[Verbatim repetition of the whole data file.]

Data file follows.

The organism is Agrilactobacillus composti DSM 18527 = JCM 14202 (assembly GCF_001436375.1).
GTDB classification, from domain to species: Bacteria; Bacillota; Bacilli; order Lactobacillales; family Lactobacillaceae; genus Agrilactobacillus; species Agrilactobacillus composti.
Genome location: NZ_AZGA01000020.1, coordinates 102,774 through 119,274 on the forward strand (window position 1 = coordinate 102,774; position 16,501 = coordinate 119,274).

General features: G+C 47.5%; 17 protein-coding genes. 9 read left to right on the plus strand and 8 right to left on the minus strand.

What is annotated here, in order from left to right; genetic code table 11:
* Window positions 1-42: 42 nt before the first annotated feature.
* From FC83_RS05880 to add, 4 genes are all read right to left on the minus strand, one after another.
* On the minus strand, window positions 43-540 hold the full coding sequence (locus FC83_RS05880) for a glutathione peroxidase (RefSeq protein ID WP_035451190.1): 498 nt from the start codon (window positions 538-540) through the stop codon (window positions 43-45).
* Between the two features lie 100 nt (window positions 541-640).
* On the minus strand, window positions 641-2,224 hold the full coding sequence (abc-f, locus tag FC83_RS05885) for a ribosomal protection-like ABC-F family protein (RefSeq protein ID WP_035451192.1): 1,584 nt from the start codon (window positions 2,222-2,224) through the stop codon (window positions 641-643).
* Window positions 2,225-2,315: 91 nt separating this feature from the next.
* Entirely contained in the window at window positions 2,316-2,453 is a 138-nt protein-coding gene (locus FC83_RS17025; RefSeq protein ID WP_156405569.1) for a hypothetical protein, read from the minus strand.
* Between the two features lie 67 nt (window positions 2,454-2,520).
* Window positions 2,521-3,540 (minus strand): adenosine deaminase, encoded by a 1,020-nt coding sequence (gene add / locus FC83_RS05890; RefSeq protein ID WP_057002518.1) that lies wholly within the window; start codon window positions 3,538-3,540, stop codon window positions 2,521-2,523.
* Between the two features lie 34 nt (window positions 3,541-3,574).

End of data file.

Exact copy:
The organism is Agrilactobacillus composti DSM 18527 = JCM 14202 (assembly GCF_001436375.1).
GTDB classification, from domain to species: Bacteria; Bacillota; Bacilli; order Lactobacillales; family Lactobacillaceae; genus Agrilactobacillus; species Agrilactobacillus composti.
Genome location: NZ_AZGA01000020.1, coordinates 102,774 through 119,274 on the forward strand (window position 1 = coordinate 102,774; position 16,501 = coordinate 119,274).

General features: G+C 47.5%; 17 protein-coding genes. 9 read left to right on the plus strand and 8 right to left on the minus strand.

What is annotated here, in order from left to right; genetic code table 11:
* Window positions 1-42: 42 nt before the first annotated feature.
* From FC83_RS05880 to add, 4 genes are all read right to left on the minus strand, one after another.
* On the minus strand, window positions 43-540 hold the full coding sequence (locus FC83_RS05880) for a glutathione peroxidase (RefSeq protein ID WP_035451190.1): 498 nt from the start codon (window positions 538-540) through the stop codon (window positions 43-45).
* Between the two features lie 100 nt (window positions 541-640).
* On the minus strand, window positions 641-2,224 hold the full coding sequence (abc-f, locus tag FC83_RS05885) for a ribosomal protection-like ABC-F family protein (RefSeq protein ID WP_035451192.1): 1,584 nt from the start codon (window positions 2,222-2,224) through the stop codon (window positions 641-643).
* Window positions 2,225-2,315: 91 nt separating this feature from the next.
* Entirely contained in the window at window positions 2,316-2,453 is a 138-nt protein-coding gene (locus FC83_RS17025; RefSeq protein ID WP_156405569.1) for a hypothetical protein, read from the minus strand.
* Between the two features lie 67 nt (window positions 2,454-2,520).
* Window positions 2,521-3,540 (minus strand): adenosine deaminase, encoded by a 1,020-nt coding sequence (gene add / locus FC83_RS05890; RefSeq protein ID WP_057002518.1) that lies wholly within the window; start codon window positions 3,538-3,540, stop codon window positions 2,521-2,523.
* Between the two features lie 34 nt (window positions 3,541-3,574).